Surprise, it’s actually a fruit! Although we mostly know it as the purple strange looking, pear shaped vegetable, eggplants can vary from any shade of black to almost white! When picking eggplant at the store look for the ones with the length of a cucumber and the circumference of an apple or pear. The larger ones tend to have more seeds and be a bit bitter. They can’t be consumed raw because it contains a toxin, solamine, which can cause gastrointestinal problems when uncooked. They also don’t need to be stored in the refrigerator, they are a summer “vegetable” after all.
Eggplants are a phenomenal source of fiber as well as several phytonutrients. They contain an impressive array of many minerals and vitamins including folate, potassium, manganese, vitamins C, K, B6, niacin, thiamin, phosphorus, copper and magnesium. The whole plant can be used, the leaves and roots are juiced or even boiled in some cultures to relieve stomach troubles and inflammation. Their dark purple skin is where you’ll find their most powerful antioxidants. These antioxidants are crucial for reducing free radicals in the body and protecting cell membranes from damage, which explains eggplants protective qualities against heart disease and cancer.
Even though they are relatively easy to grow in America, even in your own backyards, people aren’t enjoying as much eggplants as they could! A big reason is the lack of recipes or familiarity with the strange looking vegetable. So here are 5 ways to enjoy eggplant that will make you run to store and start adding them to your menu: (or go get some seeds! They are so much fun to grow and beautiful too!)
Grilled: This is your easiest way to enjoy eggplants. Just wash it well and slice it medium thick, brush both sides with extra virgin olive oil and sprinkle some salt and pepper. Grill 7-9 minutes on each side. Try it as a topping for your turkey burgers, or forget the buns and use the eggplant instead!
Baked: No time to go outdoors, no worries. Just turn up your oven to about 450F, wash your eggplant well, prick with a fork a few times around, place in baking sheet and bake for 20 minutes. You may also slice it up first, brush with olive oil and sprinkle some salt, pepper and garlic. They make great “noodles” for a vegetable lasagna!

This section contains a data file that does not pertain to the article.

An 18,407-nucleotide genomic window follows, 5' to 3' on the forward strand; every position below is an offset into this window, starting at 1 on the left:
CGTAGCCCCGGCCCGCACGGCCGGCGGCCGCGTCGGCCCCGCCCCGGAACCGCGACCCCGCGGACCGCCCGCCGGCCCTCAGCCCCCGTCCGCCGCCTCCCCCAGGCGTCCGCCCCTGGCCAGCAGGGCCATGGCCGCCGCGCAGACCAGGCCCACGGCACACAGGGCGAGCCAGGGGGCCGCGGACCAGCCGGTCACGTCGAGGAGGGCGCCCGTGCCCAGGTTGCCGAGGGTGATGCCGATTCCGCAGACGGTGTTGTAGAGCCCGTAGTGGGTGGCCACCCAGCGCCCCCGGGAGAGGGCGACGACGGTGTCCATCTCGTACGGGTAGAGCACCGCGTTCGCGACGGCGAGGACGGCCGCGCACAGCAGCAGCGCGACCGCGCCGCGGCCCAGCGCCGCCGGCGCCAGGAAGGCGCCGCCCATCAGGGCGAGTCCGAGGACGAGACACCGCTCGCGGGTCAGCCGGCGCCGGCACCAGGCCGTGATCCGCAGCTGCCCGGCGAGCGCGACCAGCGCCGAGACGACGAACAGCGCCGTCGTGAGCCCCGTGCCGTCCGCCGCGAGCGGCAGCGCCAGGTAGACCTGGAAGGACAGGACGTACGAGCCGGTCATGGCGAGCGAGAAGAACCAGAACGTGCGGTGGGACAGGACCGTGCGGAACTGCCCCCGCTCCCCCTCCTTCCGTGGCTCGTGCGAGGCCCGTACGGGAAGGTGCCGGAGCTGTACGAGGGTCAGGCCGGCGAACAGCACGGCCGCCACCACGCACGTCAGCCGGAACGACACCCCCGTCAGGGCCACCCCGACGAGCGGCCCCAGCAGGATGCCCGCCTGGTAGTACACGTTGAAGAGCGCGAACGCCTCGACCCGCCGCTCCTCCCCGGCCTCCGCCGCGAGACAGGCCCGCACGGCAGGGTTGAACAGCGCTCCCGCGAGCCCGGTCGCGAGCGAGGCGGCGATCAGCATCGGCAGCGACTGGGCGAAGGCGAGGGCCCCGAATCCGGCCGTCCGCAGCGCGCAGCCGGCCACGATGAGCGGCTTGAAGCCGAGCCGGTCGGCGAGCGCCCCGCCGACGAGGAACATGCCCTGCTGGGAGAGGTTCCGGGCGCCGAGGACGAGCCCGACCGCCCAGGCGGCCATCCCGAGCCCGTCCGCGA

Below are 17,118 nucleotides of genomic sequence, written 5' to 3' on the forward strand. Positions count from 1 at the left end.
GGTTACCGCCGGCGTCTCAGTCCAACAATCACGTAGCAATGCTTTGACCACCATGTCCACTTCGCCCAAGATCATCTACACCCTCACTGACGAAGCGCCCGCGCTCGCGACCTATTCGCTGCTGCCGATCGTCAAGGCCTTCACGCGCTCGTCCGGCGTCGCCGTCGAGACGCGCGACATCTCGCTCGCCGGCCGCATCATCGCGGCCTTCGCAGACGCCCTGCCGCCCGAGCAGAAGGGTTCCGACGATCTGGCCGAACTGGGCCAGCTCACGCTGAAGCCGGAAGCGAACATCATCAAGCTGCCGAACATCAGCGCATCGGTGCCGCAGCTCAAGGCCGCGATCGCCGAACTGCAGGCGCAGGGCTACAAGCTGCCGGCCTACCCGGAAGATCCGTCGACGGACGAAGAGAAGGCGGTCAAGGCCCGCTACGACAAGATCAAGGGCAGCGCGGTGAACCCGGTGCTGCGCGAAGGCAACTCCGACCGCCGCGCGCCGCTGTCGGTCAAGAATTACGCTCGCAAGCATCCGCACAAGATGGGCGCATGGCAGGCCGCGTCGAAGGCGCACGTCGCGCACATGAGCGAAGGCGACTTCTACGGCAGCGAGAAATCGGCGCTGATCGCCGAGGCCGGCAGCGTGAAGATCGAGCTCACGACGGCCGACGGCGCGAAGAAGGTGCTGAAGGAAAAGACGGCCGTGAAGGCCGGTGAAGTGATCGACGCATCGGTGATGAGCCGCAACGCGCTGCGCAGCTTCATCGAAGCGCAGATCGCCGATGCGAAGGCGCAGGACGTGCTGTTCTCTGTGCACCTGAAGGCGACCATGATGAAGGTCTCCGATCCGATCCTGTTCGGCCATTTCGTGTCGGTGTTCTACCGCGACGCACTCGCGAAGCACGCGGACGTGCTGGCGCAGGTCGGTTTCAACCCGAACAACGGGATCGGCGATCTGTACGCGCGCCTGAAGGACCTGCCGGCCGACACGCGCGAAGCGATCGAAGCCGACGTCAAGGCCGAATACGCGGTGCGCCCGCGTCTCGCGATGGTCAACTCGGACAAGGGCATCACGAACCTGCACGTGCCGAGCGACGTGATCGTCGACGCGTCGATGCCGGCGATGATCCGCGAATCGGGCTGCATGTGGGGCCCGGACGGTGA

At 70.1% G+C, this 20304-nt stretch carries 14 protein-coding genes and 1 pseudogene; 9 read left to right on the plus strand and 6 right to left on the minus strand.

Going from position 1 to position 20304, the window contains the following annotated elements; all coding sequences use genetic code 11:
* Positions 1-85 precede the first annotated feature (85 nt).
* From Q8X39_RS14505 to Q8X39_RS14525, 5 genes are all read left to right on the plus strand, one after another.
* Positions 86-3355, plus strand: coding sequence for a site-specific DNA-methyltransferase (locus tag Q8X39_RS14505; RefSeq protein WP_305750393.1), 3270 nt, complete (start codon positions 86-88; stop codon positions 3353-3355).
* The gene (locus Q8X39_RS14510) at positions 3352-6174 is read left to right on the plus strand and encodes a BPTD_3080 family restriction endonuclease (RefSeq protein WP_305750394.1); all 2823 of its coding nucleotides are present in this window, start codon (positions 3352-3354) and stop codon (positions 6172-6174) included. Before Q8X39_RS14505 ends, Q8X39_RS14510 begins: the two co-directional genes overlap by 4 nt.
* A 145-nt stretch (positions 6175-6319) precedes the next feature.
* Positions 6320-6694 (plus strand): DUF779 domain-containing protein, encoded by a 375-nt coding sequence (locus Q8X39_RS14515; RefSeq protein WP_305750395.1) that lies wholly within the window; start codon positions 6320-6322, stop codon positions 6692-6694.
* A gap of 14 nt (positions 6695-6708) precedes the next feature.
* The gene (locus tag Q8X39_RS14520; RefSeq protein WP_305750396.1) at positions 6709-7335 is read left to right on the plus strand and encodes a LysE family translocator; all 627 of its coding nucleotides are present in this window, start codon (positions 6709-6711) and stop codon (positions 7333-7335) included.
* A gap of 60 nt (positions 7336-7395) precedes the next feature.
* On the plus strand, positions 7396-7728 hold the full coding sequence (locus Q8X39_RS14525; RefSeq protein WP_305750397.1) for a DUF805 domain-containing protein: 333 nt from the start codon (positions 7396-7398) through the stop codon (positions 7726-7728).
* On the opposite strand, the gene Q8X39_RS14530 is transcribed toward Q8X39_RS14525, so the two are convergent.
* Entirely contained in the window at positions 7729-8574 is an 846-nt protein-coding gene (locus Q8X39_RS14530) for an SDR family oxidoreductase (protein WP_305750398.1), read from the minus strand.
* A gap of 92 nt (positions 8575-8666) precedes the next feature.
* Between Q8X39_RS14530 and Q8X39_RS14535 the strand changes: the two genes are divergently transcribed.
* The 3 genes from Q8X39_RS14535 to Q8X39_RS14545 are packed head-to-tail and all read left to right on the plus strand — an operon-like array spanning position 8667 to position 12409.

Boiled: Wash eggplant well, you may peel or leave the skin on. Cut it up into chunks and place in pot with about twice as much water as eggplant. Bring it to a boil then lower to simmer and cook for about 10 minutes or until eggplant soft. This method is great for adding the chucks to a dip or for serving it as a side dish. Just season with olive oil and fresh herbs.
Pan seared: Wash eggplant and slice it making about 0.5 inch thick slices. Then drizzle a pan with olive oil, turn to medium heat and pan sear your eggplant until soft and golden brown on both sides. They are a great side item to a summer barbecue, or make a great appetizer too! After cooked just place them in a paper towel to reduce the moisture, sprinkle some cheese and serve them on a multigrain cracker.
Pureed: You can be as creative as you’d like to be here. After roasting it in the oven at 450F for about 20 minutes the center is soft and can be scooped out with a spoon. That soft center is the perfect dip ingredient when added to a food processor. A traditional Mediterranean dip called: Baba Ganoush is simple to make and has a delightful earthy taste that goes so well with pita chips. Check out the recipe below.
… have fun with summer vegetables,
¼ tsp salt
1 tsp garlic paste
1/5 cup chopped fresh parsley
2 Tbsp Once Again Nut Butter Organic Tahini
1 Tbsp Lemon Juice
Wash eggplant well, prick with fork and place in 450F oven to bake for about 20 minutes. Slice it in half and scoop out the center with a spoon. Allow it to cool and place it in food processor until you have a smooth puree. Now add the salt, garlic, lemon juice and mix well. The last ingredient to add is the Tahini which gives it the perfect texture and flavor. Enjoy it fresh or place in refrigerator to store. Perfect as dip for pita chips, or try a dollop on top of a Greek burger!
Funny fact about eggplants: ancient Mediterranean people nicknamed it “mad apple” believing that eating eggplant every day for one month would lead to insanity.